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What does a Medical Writer do?

Posted on: 30 Sep 13


What does a Medical Writer do?

Typically, a Medical Writer:

  • Reports to, and receives instructions from, the Medical Affairs Director (MAD);
  • Assists the clinical trial investigators in organizing and writing their final technical report;
  • Arranges and coordinates the publication of the final technical report in established journal(s)—be it local or international;
  • Works closely with the Medical Education Specialist (MES), Medical Information Specialist (MIS), or Medical Science Liaison (MSL) in the preparation of press releases and public information materials;
  • Gives feedbacks and comments on the promotional and educational materials being drafted by the Brand Managers, MES, MIS or MSL;
  • Conducts training on medical writing needed by some staff of the Medical Department;
  • Performs other duties that may be assigned to him by the MAD.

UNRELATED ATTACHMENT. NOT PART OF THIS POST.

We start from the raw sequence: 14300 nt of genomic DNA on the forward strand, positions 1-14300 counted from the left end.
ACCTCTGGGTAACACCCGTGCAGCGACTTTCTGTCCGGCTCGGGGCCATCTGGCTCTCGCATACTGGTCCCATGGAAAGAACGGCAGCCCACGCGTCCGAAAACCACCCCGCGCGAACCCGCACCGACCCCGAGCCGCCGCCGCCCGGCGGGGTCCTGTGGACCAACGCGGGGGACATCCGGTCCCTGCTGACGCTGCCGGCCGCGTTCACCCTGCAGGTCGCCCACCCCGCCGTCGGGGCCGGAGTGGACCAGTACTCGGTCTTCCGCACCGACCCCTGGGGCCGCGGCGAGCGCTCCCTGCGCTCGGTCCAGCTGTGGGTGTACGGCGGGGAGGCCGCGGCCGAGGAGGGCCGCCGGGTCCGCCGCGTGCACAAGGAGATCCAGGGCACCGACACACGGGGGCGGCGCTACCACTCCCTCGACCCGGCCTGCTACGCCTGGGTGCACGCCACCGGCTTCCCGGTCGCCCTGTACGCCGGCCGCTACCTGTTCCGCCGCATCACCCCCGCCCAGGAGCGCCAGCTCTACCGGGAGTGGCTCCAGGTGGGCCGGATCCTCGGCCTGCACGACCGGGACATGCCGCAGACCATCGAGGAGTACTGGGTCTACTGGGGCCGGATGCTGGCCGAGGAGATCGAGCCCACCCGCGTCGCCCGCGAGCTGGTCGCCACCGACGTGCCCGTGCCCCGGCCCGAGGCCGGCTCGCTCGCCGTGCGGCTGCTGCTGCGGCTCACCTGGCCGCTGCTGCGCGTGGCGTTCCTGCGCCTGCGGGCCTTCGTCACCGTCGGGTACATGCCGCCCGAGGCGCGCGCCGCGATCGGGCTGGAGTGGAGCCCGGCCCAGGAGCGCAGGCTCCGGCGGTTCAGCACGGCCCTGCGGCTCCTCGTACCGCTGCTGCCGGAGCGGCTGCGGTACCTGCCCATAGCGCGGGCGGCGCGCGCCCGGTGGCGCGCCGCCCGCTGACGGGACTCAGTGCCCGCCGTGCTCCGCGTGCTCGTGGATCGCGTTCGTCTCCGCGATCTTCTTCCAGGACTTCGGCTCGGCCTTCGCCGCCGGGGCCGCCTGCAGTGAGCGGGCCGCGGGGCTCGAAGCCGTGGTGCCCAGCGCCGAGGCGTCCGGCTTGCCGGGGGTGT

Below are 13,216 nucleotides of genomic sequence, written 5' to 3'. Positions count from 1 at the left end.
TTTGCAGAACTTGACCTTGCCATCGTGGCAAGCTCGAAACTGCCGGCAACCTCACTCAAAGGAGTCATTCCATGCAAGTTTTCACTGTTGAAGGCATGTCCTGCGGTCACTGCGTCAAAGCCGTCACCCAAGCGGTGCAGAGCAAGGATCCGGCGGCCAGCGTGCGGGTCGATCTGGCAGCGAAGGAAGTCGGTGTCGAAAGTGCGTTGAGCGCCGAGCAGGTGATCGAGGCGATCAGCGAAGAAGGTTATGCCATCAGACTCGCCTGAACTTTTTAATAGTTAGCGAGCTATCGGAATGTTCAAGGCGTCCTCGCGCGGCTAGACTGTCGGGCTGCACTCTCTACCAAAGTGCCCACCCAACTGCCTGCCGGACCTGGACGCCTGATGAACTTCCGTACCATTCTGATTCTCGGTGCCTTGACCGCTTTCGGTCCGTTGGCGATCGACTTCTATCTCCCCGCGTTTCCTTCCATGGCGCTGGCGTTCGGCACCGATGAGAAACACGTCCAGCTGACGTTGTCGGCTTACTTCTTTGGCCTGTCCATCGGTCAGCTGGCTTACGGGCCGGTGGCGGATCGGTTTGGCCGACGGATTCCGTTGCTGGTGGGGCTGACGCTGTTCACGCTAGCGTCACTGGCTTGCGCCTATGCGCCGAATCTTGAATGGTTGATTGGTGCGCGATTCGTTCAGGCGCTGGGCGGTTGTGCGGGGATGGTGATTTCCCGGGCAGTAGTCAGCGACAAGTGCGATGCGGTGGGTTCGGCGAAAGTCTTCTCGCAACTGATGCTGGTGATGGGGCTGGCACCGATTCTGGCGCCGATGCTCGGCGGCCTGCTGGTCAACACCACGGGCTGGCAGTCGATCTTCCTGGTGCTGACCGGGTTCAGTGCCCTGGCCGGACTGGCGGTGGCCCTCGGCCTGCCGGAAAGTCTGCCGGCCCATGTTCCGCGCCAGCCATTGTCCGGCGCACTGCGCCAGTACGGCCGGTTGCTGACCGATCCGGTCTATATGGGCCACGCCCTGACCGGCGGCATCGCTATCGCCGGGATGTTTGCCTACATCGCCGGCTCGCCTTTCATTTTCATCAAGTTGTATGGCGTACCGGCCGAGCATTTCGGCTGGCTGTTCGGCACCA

• Graduate of Bachelor of Science in Journalism, or Mass Communication;
  • Preferably with some units in courses related to life sciences, such as medicine, nursing, physical therapy, psychology, pharmacy, biology, zoology, and medical technology; or in courses related to business administration, sales, and marketing;
  • Has worked in a newspaper or pharmaceutical company, or related field, for at least 3 years as Medical Science Liaison, Science News Writer, or as Science Research Specialist in a government agency.
A Medical Writer, after at least 5 years, might progress to a Brand Manager.

Mike Wood - Pharmiweb editor

Last updated on: 30/09/2013

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